Some of the more sensational headlines about this find have proclaimed that the “earliest camel bones contradict the Bible” yet this is a gross misrepresentation of the archaeological find itself. The focus of the archaeologists’ study was on domesticated camels, identified by a thickening of the leg bones, presumably from the heavy loads they carried. It is apparently true that such thickened camel bones have so far only been found in Aravah Valley layers, dated to the 9th century and later. However, Ben-Yosef and Sapir-Hen also found camel bones in earlier layers…they just didn’t bear the characteristics associated with camels used to carry heavy loads. Consequently, these bones are thought to have been from wild camels. The title of the scholarly publication which touched off this recent attack on the Bible makes this quite clear; “The Introduction of Domestic Camels to the Southern Levant: Evidence from the Aravah Valley” (emphasis added).
Let’s be clear: there is no debate that camels were already present in this region. The debate is simply over whether or not camels had been domesticated prior to the 9th century in this region.
4. These excavations focused on camels apparently used for hauling ore from copper mines.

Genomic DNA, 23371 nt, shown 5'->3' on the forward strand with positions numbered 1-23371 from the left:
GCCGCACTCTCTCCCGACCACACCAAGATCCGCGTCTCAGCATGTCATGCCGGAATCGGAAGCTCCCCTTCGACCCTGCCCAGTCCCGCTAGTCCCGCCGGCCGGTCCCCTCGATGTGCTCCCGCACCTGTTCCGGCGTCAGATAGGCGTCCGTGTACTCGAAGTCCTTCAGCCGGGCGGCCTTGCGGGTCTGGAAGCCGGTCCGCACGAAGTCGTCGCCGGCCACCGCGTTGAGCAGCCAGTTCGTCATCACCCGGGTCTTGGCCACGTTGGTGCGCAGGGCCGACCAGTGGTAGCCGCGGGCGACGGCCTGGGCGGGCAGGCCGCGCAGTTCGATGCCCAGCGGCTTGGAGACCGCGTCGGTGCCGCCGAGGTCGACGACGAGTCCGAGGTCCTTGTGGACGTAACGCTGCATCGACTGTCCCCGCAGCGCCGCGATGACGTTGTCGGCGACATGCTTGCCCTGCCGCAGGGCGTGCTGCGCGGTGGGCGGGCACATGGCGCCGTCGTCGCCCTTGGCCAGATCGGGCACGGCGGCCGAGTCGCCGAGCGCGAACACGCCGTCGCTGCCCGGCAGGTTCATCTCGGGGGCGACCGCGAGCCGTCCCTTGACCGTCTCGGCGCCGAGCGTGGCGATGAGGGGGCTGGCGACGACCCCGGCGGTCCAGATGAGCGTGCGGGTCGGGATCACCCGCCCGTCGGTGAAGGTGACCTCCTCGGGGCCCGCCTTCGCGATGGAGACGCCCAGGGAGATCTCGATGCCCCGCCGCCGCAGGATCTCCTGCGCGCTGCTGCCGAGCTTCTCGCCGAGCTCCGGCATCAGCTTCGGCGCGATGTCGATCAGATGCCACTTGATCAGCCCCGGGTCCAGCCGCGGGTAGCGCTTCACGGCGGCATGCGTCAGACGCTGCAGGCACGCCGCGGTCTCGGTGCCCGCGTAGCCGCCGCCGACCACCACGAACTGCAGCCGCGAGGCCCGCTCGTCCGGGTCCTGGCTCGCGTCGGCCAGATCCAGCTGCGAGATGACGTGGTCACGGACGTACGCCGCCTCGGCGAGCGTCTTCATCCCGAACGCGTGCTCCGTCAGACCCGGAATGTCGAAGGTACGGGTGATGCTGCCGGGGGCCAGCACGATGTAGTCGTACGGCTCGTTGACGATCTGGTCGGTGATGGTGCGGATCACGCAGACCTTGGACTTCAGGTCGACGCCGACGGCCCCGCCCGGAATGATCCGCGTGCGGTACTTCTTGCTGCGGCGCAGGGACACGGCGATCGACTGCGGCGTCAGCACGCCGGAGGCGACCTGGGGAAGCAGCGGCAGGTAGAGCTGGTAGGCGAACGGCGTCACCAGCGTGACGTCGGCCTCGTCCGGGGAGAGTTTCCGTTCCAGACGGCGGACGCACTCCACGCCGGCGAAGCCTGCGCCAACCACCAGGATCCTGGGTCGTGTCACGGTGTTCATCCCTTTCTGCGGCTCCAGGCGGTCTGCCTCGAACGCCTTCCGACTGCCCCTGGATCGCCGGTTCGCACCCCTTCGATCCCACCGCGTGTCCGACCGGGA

Ben-Yosef and Sapir-Hen were excavating areas used for copper mining rather than on typical living areas. As noted by the archaeologists themselves:
The appearance of domesticated camels in the Aravah Valley appears to coincide with dramatic changes in the local copper mining operation.
Remember that the primary distinction between camel bones dated after the 9th century B.C., and those dated prior to this is the thickened leg bones which are assumed to indicate domesticity. But it may well be that thickened bones do not point to the introduction of domesticated camels here, but to camels suddenly being used to move exceptionally heavy loads. If from the 9th century on, the camels in this region were being used to haul ore fairly short distances, say from the mine to a nearby smelting site, they might well have been more heavily loaded than would have been typical of domestic camels used elsewhere in Israel for other purposes (like riding). In this case, the less-thick bones found in earlier layers here (and elsewhere in Israel), would not necessarily indicate wild camels but could point to domestic camels that were used to carrying lighter loads. Certainly we know from far more recent history that work animals like horses, used in mining and logging operations, were often subjected to hardships far greater than those experienced by their cousins living on a family farm or being ridden about by a circuit preacher. If we were to compare the 19th century remains of horses used in mining operations to the 15th century remains of horses used for normal transportation, would we also conclude that horses were not domesticated until the 19th century?